An International Monetary Fund (IMF) mission will visit Serbia during June 11-13 to continue the talks on concluding a non-financial arrangement with the country, the finance ministry said.
The objective of the new arrangement is to keep the macroeconomic and fiscal stability and to support the structural reforms which will accelerate Serbia’s economic growth and make it more sustainable in the medium and long term, the IMF resident representative in Serbia, Sebastian Sosa, said in a statement on Tuesday.
“We have reached agreement on key policy elements of the new programme, and intend to return shortly to finalise the discussions once the new Finance Minister has taken office,” the head of IMF mission to Serbia, James Roaf said in the concluding statement of the mission visit to Serbia during May 7-18.
Serbia’s parliament endorsed the nomination of Sinisa Mali as new finance minister on May 29. Mali replaced Dusan Vujovic who resigned in May.
In February, Serbia concluded a $1.32 billion (1.12 billion euro) three-year stand-by agreement (SBA)with the IMF. After three years of effort under the programme, Serbia’s economy has turned around, as fiscal accounts recorded a surplus in 2017, economic confidence improved with stronger investment both from foreign and domestic sources, while unemployment is near historic lows, and falling, banks are solid, and non-performing loans are now below their pre-crisis levels, the IMF said back then.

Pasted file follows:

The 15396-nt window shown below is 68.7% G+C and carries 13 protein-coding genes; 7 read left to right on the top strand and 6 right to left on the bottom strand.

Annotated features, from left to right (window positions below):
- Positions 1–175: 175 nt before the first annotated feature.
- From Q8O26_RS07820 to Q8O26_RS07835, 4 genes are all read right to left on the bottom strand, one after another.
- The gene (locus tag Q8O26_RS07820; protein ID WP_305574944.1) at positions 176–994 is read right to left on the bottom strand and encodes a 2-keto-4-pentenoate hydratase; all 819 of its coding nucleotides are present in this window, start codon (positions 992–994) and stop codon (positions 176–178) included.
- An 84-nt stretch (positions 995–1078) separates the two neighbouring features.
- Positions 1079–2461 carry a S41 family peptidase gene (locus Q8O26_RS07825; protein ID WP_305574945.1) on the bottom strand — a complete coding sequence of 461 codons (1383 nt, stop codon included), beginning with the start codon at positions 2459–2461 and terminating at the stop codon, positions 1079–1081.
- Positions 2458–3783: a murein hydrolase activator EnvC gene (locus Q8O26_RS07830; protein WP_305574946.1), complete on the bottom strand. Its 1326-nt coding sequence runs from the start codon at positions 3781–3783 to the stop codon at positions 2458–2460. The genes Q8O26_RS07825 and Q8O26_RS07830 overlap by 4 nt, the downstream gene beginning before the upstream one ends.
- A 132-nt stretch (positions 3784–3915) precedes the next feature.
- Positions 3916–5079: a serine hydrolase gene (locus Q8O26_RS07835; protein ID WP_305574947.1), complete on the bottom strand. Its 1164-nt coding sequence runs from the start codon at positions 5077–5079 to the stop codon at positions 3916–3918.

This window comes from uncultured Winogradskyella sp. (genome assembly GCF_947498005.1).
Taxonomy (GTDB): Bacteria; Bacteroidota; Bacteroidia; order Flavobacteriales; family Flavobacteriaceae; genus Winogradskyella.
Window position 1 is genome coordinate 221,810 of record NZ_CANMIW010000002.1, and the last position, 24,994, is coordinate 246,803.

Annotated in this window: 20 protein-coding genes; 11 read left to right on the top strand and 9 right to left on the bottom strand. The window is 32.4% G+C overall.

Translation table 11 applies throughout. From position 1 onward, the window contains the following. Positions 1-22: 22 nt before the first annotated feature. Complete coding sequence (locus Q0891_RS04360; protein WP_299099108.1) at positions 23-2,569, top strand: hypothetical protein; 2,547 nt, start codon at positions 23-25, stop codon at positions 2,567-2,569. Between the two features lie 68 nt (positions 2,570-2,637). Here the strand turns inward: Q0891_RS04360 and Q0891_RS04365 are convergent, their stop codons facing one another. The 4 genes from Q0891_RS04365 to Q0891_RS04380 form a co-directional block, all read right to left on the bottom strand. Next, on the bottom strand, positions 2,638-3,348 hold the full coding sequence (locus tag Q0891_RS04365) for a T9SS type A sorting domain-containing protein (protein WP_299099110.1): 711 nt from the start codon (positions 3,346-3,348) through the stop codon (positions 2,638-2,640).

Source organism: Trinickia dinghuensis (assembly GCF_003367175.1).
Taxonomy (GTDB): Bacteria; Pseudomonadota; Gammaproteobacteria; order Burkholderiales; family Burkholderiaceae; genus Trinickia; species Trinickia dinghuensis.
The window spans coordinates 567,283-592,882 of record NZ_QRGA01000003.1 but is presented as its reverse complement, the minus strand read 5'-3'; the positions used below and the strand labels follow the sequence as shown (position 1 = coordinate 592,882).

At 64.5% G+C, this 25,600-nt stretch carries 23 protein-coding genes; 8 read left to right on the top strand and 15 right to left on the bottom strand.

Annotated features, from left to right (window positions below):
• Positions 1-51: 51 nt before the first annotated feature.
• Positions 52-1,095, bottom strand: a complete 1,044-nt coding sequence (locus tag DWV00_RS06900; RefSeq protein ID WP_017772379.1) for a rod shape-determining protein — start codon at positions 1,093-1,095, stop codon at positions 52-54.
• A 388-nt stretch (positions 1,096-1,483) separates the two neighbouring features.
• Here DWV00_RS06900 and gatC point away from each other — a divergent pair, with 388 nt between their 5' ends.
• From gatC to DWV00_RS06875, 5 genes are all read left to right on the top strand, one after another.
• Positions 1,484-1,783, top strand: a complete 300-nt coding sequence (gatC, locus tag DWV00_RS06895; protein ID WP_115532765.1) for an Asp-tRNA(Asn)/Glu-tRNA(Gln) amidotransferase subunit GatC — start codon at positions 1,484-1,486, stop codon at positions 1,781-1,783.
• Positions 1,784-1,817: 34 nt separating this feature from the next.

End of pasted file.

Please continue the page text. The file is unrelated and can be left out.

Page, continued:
- Serbian mobile users drop to 8.48 mln in Q2
- Serbia turns to tech industry to fight economic stagnation
- Central bank expects low inflation, and 4 percent GDP growth
- Public call "Business Capacity Building Programme in IT Sector"
- "Pensions will increase, but we'll have to import workers"
- Serbia to auction 23 bln dinars (221 mln euro) of 5-yr T-notes on Aug 14
- At least three companies interested in copper mines
- Government takes over Nis Airport, general manager resigns
- Air Serbia introduces ‘celebration’ ancillary service
- Chinese owners give Serbian steel factory, workers new lease on life